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Carpal Tunnel

In treating carpal tunnel syndrome, surgery may be required to release the compressed median nerve. The open release procedure involves simply cutting the transverse carpal ligament.

The Mini-Open Approach. In recent years, more surgeons have adopted a “mini” open — also called short-incision — procedure. This surgery requires only a one-inch incision, but it still allows a direct view of the area (unlike endoscopy, which is viewed on a monitor). The mini-open approach may allow for quicker recovery while avoiding some of the complications of endoscopy, although few studies have investigated its benefits and risks. The recovery time in patients receiving the mini-open approach may be shorter than with the open approach, and results are generally the same.

If you have open carpal tunnel release surgery, you usually do not need to stay in the hospital. It is usually done under local anesthetic and you can go home on the same day.

Why It Is Done

Open carpal tunnel surgery is considered when:

• Symptoms are still present after a long period of nonsurgical treatment. In general, surgery is not considered until after 3 to 12 months of non-surgical treatment. But this assumes that you are having ongoing symptoms but no sign of nerve damage. Nerve damage would make surgery more urgent.
• Severe symptoms (such as persistent loss of feeling or coordination in the fingers or hand, or no strength in the thumb) restrict normal daily activities.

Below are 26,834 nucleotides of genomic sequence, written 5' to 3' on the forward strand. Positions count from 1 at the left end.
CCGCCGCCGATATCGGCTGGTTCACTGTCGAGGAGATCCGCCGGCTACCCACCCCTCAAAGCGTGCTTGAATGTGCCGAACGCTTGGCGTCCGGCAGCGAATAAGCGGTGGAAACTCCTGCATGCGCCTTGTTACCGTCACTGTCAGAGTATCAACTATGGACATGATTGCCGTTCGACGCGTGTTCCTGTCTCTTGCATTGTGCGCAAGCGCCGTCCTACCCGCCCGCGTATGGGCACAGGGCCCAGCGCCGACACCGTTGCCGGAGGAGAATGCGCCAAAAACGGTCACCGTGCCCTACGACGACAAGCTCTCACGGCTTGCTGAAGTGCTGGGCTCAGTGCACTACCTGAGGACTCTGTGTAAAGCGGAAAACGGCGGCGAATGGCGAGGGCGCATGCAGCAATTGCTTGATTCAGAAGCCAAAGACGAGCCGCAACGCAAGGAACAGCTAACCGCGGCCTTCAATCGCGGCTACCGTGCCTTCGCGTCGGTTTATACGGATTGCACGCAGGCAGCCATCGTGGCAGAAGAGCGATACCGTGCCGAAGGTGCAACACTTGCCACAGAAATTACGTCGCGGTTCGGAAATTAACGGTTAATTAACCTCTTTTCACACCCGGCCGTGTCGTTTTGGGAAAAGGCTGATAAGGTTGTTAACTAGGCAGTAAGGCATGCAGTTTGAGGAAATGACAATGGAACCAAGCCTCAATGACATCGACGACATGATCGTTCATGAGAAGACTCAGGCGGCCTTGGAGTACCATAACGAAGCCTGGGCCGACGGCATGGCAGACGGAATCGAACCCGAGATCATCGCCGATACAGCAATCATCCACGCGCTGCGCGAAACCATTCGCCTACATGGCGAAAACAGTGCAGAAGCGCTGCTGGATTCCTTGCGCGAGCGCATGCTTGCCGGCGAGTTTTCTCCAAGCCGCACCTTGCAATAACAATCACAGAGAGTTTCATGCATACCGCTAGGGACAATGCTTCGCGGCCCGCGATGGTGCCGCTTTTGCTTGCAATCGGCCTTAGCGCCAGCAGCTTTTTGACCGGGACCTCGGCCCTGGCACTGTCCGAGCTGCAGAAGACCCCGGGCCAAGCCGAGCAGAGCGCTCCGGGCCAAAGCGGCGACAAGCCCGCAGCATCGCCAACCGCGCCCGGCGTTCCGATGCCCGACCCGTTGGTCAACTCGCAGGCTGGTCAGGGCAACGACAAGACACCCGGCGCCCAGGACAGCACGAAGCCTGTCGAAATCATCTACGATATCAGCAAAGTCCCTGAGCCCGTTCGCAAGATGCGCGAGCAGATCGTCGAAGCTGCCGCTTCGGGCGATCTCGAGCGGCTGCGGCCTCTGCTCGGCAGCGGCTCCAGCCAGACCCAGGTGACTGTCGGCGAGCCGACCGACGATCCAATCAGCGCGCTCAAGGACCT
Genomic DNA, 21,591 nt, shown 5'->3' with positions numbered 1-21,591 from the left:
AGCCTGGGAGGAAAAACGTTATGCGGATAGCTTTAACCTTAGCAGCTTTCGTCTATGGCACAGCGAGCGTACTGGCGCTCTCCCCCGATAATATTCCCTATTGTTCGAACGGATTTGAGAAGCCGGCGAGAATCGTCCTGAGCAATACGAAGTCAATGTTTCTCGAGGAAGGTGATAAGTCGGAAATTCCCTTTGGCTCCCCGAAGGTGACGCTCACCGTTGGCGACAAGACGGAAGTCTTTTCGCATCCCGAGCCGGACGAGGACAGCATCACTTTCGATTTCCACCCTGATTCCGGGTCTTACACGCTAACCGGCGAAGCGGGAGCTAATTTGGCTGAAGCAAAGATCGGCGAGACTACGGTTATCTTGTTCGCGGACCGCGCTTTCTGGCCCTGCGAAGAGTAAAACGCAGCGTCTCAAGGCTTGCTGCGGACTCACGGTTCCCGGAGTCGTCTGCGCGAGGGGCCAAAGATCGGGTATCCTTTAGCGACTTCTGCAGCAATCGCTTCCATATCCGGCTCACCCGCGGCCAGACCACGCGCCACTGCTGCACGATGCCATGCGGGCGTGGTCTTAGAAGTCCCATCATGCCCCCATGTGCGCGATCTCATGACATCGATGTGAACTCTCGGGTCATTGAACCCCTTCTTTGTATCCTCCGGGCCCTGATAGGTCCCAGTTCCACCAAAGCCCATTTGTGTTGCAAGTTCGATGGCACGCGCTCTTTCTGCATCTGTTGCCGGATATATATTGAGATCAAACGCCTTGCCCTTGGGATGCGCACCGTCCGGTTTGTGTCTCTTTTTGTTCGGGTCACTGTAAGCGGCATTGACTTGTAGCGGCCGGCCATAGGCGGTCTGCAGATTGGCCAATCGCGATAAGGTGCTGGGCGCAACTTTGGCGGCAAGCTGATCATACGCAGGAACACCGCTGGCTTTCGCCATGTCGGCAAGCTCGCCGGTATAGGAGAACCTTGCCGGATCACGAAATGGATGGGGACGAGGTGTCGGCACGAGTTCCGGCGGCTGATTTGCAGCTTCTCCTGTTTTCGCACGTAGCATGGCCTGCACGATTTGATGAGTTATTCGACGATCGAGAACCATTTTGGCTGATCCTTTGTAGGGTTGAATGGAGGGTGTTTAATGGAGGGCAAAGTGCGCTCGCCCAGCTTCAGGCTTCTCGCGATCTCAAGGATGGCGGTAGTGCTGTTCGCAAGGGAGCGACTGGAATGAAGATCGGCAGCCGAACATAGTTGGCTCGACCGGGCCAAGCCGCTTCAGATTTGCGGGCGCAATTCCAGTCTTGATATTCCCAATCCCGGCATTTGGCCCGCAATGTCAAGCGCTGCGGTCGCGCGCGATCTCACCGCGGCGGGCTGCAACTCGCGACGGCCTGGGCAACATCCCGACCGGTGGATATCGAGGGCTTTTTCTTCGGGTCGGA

• There is damage to the median nerve (shown by nerve test results and loss of hand or finger function), or a risk of nerve damage.
• Tumors or other growths need to be removed.

How Well It Works

Most people who have surgery for carpal tunnel syndrome have fewer or no symptoms of pain and numbness in their hand after surgery. More than 70 out of 100 people are satisfied with their results, and as many as 90 out of 100 people have no night pain after surgery.

In rare cases, the symptoms of pain and numbness may return (the most common complication), or there may be temporary loss of strength when pinching or gripping an object, due to the cutting of the transverse carpal ligament.

If the thumb muscles have been severely weakened or wasted away, hand strength and function may be limited even after surgery.

Citations

1. Katz JM, Simmons BP (2002). Carpal tunnel syndrome. New England Journal of Medicine, 346(23): 1807–1812.
2. Scholten RJPM, et al. (2007). Surgical treatment options for carpal tunnel syndrome. Cochrane Database of Systematic Reviews (4).
3. Ashworth N (2007). Carpal tunnel syndrome, search date December 2006. Online version of BMJ Clinical Evidence.

Sources:
Web MD : Author: Shannon Erstad, MBA/MPH
University of Maryland Medical Center

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